Apply now to benefit from the programming, advisory services, investor connections and peer-to-peer network designed by Astia to accelerate growth.
By Sarah Tavel (Senior Associate, Bessemer Venture Partners)
The other day, a very talented NYC-based entrepreneur asked me if I could grab lunch with him. He’s the CEO of a company whose user growth is the quintessential “hockey stick” ramp (so much so, that when he sent me the graph of his user growth, I actually photoshopped a picture of a hockey stick on to the graph of his user growth and sent it to him – it was an exact match!). Needless to say, I was happy to catch-up. At lunch, it turned out he wanted to discuss some ideas he had around his business model before his board meeting the next day. As we chatted, I remembered a 2×2 I had learned in my brief stint as a consultant.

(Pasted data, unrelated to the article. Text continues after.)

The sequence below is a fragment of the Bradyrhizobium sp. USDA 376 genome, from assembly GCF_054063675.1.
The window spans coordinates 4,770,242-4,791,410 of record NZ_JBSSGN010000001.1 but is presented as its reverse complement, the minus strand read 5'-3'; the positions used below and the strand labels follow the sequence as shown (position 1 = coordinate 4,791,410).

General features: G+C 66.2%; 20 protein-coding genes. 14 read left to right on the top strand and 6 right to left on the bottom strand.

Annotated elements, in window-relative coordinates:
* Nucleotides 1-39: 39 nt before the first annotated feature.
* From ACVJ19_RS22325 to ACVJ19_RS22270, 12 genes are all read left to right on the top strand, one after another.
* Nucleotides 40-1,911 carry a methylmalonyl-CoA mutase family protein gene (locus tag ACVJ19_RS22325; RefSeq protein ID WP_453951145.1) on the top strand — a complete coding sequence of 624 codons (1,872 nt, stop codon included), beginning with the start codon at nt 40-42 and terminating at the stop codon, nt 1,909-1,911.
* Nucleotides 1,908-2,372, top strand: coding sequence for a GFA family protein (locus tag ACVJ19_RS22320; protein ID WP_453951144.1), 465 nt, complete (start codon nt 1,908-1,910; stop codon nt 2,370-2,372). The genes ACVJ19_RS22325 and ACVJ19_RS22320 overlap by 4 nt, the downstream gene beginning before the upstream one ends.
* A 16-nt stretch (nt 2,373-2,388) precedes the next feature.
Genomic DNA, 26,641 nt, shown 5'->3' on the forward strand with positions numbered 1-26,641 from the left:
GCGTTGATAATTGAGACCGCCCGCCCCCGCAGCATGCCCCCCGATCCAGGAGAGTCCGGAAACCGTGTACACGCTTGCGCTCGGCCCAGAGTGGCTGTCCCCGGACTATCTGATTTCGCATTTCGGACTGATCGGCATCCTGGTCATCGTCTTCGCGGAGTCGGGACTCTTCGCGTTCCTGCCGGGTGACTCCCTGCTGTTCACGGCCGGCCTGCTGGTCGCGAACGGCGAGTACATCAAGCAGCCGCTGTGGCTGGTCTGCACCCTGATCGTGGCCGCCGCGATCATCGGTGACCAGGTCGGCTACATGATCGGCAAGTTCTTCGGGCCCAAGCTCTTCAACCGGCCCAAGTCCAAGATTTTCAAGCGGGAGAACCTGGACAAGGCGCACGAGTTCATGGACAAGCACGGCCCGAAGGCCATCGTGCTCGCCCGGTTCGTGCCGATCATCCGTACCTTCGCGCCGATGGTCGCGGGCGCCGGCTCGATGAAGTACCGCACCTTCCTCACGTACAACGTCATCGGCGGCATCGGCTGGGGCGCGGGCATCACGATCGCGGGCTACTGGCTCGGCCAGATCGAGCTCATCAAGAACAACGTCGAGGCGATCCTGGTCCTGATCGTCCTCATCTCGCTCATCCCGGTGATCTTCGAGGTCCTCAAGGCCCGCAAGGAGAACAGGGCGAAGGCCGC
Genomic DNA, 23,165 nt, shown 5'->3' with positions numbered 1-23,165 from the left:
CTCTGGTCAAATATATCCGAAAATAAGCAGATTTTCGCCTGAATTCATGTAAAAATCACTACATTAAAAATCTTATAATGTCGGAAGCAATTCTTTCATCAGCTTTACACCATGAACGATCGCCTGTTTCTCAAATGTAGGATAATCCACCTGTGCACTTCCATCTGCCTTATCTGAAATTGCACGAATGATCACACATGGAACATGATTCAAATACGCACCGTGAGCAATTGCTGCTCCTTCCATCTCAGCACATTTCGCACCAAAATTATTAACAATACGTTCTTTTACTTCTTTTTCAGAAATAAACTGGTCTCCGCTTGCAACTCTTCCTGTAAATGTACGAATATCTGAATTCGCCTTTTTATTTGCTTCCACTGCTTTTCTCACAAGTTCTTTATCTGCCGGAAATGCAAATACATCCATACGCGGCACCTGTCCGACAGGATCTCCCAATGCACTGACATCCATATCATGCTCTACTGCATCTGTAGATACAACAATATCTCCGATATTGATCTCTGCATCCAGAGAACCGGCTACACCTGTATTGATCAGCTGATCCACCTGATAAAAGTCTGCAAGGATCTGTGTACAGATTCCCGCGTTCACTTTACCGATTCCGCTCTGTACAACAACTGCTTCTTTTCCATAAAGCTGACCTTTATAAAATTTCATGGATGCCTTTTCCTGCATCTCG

The basic premise is that everyone goes through four stages of learning. First, a person starts in stage 1, the “enthusiastic beginner.” We’ve all been there…. You think you have all the answers but really, “you don’t know what you don’t know”. For example, I remember the first term sheet I ever drafted; I thought it was a piece of cake. It probably took me 30 minutes to complete a draft. Then I got redline back from the Partner with whom I was working. Clearly, I didn’t know what the heck I was doing!
To learn and progress as a person and leader, you must have this moment of humility. This “learning moment” is when a person opens themselves up to learn and progresses to stage 2. Stage 2 is the “struggling learner.” You suck, and you realize it. Nonetheless, gradually, you push through, learn, and move to stage 3, the “cautious contributor.” Some positive feedback later, and you start to realize your own competence and you become a “peak performer.”
All people start in Stage 1, but some never leave.